The result is that more students are graduating from high school — but might not be ready to do college work.

In Detroit, graduation rates in the city’s main district remained largely steady, with a little more than three-quarters of its students graduating after four years. But the number of students who were ready for college dropped almost a point to 12.3 percent last year. While most students take the SAT in 11th grade as part of the state’s school testing program, that’s an indication students graduating from high school may not have been adequately prepared for college.

The state dropout rate remained largely unchanged at almost nine percent.

Detroit’s main district had the highest four-year graduation rates compared to other large districts, but more district students dropped out of school than in the previous year. More than 10 percent of Detroit students dropped out of high school in the 2016-17 school year, a slight increase from last year, according to state data.

Nikolai Vitti, Detroit’s school chief, said the report should motivate the district to ensure students are graduating at higher numbers, and are college ready when they leave high school.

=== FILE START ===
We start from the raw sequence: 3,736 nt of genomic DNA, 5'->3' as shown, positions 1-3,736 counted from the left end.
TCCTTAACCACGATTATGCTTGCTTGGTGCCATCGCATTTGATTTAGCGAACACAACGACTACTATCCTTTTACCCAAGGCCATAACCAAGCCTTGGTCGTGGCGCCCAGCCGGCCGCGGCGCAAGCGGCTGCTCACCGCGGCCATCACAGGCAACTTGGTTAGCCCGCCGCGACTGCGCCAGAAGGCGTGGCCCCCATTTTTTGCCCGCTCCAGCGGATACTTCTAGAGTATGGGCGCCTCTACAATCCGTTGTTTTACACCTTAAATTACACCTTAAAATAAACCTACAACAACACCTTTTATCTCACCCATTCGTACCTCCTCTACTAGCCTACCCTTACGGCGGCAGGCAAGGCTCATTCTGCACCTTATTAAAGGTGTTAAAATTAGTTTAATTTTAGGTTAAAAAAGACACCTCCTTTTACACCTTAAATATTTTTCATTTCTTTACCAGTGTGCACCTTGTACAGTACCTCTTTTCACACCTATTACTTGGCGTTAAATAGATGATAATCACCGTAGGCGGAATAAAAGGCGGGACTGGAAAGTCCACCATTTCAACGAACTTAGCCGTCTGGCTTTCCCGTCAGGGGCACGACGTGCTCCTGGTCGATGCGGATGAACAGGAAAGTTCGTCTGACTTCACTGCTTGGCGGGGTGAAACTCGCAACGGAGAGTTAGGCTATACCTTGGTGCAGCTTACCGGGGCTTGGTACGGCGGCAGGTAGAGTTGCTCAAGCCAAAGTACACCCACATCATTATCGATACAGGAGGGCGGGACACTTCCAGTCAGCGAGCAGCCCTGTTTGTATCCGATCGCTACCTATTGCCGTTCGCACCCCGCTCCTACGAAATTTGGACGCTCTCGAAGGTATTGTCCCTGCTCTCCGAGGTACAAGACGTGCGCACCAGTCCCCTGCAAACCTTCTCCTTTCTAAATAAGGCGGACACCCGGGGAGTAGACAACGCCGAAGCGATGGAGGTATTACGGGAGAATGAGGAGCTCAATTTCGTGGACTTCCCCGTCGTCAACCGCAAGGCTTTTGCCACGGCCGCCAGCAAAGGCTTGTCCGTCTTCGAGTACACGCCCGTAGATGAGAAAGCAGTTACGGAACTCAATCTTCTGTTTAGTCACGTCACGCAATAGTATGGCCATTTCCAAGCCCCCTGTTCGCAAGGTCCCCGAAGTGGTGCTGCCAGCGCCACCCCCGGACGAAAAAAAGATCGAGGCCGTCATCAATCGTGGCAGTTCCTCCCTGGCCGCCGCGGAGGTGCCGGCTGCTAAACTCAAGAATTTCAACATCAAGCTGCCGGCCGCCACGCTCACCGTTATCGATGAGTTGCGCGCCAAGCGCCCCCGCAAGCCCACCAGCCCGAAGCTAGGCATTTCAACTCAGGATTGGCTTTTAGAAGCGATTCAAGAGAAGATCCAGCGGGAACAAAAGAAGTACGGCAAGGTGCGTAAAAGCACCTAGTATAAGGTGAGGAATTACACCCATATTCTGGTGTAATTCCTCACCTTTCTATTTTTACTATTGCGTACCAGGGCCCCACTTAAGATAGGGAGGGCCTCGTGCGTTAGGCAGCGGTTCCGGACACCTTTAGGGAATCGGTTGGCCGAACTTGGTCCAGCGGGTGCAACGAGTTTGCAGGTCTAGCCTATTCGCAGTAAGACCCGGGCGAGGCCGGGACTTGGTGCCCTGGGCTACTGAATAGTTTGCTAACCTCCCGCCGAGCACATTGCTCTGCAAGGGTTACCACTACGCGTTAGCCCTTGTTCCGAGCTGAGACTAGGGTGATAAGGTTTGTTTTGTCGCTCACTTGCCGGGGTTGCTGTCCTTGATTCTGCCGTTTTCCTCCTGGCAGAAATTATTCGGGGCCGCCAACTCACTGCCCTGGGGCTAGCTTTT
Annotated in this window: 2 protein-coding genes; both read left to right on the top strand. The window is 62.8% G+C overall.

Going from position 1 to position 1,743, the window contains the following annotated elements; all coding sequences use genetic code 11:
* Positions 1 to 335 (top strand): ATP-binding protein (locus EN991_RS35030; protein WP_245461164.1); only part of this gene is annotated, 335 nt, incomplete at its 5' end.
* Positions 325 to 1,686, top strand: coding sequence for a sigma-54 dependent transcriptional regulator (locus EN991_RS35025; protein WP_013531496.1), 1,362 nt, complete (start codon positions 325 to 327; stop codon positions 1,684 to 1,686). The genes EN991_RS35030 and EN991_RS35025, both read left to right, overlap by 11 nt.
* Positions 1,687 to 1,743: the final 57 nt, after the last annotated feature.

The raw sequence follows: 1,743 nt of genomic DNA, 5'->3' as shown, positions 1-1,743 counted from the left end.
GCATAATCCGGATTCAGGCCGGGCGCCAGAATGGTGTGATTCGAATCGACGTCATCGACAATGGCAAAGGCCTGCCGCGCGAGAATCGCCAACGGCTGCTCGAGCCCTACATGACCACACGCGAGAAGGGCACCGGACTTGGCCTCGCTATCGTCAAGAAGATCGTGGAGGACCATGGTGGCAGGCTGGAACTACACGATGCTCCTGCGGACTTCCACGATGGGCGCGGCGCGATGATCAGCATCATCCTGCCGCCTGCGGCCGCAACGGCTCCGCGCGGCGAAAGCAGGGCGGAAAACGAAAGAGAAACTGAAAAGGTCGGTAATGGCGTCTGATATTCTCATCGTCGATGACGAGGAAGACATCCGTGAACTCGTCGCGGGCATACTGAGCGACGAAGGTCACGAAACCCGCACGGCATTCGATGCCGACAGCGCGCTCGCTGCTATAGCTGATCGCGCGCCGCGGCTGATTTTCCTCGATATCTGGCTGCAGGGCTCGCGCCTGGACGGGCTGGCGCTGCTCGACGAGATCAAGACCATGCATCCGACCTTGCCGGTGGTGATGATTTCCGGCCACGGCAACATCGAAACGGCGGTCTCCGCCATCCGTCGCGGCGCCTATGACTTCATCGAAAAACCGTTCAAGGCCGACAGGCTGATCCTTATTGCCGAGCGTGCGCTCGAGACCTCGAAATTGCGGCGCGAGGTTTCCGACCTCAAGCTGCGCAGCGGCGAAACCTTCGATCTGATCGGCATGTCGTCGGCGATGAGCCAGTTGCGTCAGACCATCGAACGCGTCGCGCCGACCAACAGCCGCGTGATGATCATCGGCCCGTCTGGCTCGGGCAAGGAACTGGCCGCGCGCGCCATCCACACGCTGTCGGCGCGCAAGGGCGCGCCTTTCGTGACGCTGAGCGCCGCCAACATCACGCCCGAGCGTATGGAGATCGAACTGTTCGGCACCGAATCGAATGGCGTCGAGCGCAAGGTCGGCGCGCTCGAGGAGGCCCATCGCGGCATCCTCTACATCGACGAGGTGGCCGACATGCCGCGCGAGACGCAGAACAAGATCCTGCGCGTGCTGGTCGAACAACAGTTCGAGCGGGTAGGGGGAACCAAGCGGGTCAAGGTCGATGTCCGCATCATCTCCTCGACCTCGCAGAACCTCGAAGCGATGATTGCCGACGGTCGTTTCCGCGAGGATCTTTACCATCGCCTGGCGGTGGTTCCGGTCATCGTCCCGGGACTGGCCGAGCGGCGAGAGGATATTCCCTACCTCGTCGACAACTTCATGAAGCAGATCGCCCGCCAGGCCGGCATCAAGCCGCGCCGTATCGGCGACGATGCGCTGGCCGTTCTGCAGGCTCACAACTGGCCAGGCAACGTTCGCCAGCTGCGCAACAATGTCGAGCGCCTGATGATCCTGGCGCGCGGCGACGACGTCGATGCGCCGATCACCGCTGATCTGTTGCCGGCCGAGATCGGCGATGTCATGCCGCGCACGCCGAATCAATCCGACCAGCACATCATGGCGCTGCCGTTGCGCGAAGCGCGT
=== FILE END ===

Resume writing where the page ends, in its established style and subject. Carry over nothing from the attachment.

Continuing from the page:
“We are focused on creating a college going culture in our high schools by expanding accelerating programs, such as IB, dual enrollment, AP, and Early College,” he said. “We have already expanded SAT preparation during the school day and intend to offer classes within the schedule for this focus with 10th graders next year.”

Focusing on strengthening basic skills among elementary and middle school students also will better prepare them for college after graduation, Vitti said.

“Most importantly, if we teach the Common Core standards with fidelity and a stronger aligned curriculum, which we will next year at the K-8 level for reading and math, our students will be exposed to college ready skills and knowledge,” he added. “We look forward to demonstrating the true and untapped talent of our students in the years to come.”

But in spite of steady dropout rates and relatively low college readiness numbers, state officials were upbeat about the graduation results.

“This is the first time the statewide four-year graduation rate has surpassed 80 percent since we started calculating rates by cohorts eleven years ago,” said Tom Howell, director of the Michigan Center for Educational Performance and Information, which tracks school data. “This increase is in line with how the statewide graduation rate has been trending gradually upward.”

Search below to see the four-year graduation rates and college readiness rates for all Michigan high schools.